Projects / Programmes source: ARIS


Research activity

Code Science Field Subfield
4.03.01  Biotechnical sciences  Plant production  Agricultural plants 

Code Science Field
4.01  Agricultural and Veterinary Sciences  Agriculture, Forestry and Fisheries 
Evaluation (rules)
source: COBISS
Researchers (1)
no. Code Name and surname Research area Role Period No. of publicationsNo. of publications
1.  22591  PhD Suzana Škof  Biotechnical sciences  Head  2009 - 2012  46 
Organisations (1)
no. Code Research organisation City Registration number No. of publicationsNo. of publications
1.  0481  University of Ljubljana, Biotechnical Faculty  Ljubljana  1626914  66,215 
Significance for science
Hop appears to be well suited to sex determination studies, since it has the benefit of initiating only one set of sex organs, which suggests that genes, which could control the gender differences probably act well in advance of flowering organogenesis. This is in contrast to most of the monoecious and dioecious plant species being used to investigate the molecular basis of sex determination (e.g. cucumber, white campion, asparagus, kiwi), which initiate both male and female sex organs prior to the suppression or abortion of the inappropriate set at a later stage of development. A relatively simple way for dioecious plant species to regulate the development of male and female sex organs would be through differential regulation of the expression of the ABCE floral organ-identity genes, specifically the B and C genes, that are implicated in specifying the identity of the stamen and carpel whorls (Theissen 2001). Differential expression of B and C genes has been demonstrated in a number of plant species showing gender polymorphism (e.g. S. latifolia, R. acetosa), although it is not yet known whether this imply a causal role for B and C genes in gender expression. B and C genes could be expressed in sex specific manner in developing hop flowers, since the inappropriate set of sex organs is never initiated in flowers of either sex (Shephard et al. 2000). Identification and study of expression patterns of the putative ABCE floral organ-identity genes in developing hop floral buds could provide new insights in their possible involvement in sex determination in hop and in other dioecous plants. In our study real-time PCR revealed different expression patterns of putative C gene (Agamous homolog) and putative E gene (Sepallata3 homolog) in female and male flower buds in different developmental stages. Four new DArT markers linked to male sex in hop were identified. These four markers could be directly used in hop breeding programmes for early discrimination of hop seedlings before entering the adult stage to aid breeding programs and for quick selection of planting material. DArT markers due to hybridization platform originate predominantly from genomic regions with genes and are consequently more interesting for discovering sex determination genes in contrast to SSR, ISSR, AFLP and RAPD markers, which originate predominantly from repetitive non-codogenic regions of the genome. Several X- or Y-linked genes are already known and described in different dioecious species (e.g. Silene, papaya), and recently several candidate genes that may have an influence on sex determination in grapevine were found. One DArT marker showed significant similarity with glycosyltransferase-like protein, which has been recently discovered to be located in the region of the flower sex locus in grapevine (Fechter et al. 2012).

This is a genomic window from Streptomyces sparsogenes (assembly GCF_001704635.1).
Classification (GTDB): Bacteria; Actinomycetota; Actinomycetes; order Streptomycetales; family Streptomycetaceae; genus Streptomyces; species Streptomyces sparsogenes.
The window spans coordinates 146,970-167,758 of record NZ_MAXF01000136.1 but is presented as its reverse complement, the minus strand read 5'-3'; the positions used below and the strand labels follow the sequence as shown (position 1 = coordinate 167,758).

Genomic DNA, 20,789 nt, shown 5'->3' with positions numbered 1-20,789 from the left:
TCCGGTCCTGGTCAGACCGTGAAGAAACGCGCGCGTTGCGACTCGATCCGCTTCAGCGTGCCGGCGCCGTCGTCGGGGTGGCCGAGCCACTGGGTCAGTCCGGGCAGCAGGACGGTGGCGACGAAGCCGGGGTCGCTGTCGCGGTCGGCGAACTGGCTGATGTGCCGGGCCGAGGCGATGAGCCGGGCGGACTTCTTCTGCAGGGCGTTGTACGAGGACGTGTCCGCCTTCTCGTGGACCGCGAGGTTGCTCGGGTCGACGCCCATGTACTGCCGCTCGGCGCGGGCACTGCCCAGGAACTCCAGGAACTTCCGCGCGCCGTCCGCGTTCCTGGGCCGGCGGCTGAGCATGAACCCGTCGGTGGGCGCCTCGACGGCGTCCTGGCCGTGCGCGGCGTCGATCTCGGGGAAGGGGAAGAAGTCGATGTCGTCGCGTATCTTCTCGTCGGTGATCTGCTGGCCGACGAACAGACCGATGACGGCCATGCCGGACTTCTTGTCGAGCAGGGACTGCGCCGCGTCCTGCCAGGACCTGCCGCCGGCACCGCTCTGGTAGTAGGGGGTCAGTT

Significance for the country
Sex determination in hop is currently limited to phenotypic evaluation in the second year of growth. Only female inflorescences (hop cones) have commercial value. Male plants are only used for breeding purposes and are not wanted in hop gardens due to decreased quality of fertilized hop cones and high probability of unintentional crosses. Earlier sex determination at the seedling stage is desirable for breeding and cultivation of hop: one approach is the use of molecular markers. Since data suggest incomplete linkage to the male character or non-amplification in certain male genotypes in two male markers known, more new markers linked to sex would be helpful in programmes of marker assisted selection. Identification of four new reliable sex linked diagnostic markers is also an economically important acquisition, since it will essentially shorten long-lasting breeding procedures in hop. As well it will reduce costs and enable rapid and more efficient selection of planting material in agronomically important dioecious plants, where plants of one gender have superior agronomic traits to those of the other. The results will be useful not only in Slovenian economy but also in other countries, where hops are grown. Currently, four new DArT male markers are tested for male plants identification in the population of 500 hop seedlings in the breeding programme of the Slovenian Institute of Hop Research and Brewing in Žalec.
Most important scientific results Final report, complete report on dLib.si
Most important socioeconomically and culturally relevant results Annual report 2011, final report, complete report on dLib.si
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